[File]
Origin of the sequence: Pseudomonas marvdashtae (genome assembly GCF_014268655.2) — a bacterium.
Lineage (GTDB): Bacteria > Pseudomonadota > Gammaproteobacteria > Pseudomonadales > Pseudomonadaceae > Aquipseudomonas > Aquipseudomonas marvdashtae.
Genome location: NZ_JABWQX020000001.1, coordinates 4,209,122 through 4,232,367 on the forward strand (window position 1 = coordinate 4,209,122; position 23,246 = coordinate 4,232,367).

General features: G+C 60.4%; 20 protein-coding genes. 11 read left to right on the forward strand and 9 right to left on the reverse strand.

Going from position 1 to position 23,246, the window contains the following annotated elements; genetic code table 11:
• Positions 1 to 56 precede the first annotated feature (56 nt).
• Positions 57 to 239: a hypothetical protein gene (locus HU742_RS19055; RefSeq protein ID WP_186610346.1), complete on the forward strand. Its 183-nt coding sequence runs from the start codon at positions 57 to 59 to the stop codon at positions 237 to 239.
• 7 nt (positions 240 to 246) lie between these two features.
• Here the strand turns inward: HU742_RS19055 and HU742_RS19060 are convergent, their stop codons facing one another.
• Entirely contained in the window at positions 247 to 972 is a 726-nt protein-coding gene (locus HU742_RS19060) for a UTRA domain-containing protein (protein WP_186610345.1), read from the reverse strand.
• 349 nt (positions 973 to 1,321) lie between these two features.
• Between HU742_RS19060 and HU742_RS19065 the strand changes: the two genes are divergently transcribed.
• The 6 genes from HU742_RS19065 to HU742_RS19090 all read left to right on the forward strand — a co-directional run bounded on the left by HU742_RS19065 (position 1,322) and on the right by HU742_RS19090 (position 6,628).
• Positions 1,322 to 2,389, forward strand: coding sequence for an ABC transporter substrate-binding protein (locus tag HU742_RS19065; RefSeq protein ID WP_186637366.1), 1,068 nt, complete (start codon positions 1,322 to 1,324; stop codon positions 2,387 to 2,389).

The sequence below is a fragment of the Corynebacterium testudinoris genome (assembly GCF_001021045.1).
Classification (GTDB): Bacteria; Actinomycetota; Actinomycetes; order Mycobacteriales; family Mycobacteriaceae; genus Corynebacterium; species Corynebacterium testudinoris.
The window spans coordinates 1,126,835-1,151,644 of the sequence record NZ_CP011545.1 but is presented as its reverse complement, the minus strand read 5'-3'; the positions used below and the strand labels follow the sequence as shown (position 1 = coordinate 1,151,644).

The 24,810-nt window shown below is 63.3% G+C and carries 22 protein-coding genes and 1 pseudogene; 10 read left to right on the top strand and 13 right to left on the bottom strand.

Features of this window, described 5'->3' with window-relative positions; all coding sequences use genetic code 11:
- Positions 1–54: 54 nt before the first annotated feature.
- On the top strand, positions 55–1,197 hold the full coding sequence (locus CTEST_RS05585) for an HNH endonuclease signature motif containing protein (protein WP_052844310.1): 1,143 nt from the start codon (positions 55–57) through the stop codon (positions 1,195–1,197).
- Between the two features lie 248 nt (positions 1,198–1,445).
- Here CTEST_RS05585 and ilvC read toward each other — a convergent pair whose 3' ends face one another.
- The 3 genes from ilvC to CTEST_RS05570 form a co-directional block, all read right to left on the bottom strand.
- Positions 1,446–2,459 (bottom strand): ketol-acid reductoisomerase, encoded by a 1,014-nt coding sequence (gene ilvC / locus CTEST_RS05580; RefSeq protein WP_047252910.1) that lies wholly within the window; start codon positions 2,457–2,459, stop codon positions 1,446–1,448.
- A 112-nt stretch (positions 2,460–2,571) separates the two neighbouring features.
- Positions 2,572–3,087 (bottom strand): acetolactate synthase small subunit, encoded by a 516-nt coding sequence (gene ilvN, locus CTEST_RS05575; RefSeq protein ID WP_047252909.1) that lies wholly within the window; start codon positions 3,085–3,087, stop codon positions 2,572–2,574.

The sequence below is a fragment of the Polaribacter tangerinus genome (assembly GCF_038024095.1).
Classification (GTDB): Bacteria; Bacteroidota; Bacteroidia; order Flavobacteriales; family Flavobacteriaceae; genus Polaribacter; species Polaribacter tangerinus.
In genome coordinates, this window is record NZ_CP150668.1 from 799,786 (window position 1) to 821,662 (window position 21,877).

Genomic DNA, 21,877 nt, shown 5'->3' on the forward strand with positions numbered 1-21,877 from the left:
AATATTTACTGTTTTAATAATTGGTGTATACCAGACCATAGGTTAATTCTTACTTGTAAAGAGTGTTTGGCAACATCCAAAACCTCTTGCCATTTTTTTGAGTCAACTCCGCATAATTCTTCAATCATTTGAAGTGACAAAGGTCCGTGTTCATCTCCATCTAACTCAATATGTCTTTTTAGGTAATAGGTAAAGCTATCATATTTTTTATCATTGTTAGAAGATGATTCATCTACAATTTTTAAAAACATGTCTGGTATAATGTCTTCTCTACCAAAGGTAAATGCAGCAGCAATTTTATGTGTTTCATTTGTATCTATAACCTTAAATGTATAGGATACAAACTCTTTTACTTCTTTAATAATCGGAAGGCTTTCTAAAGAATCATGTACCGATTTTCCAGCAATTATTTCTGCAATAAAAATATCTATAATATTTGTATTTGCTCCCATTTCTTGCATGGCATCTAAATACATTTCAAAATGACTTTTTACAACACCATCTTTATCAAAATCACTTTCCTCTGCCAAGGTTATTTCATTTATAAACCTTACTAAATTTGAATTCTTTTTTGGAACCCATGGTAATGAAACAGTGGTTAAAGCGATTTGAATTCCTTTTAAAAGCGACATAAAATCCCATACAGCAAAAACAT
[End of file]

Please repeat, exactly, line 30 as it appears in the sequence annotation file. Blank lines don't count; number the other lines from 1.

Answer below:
In genome coordinates, this window is record NZ_CP150668.1 from 799,786 (window position 1) to 821,662 (window position 21,877).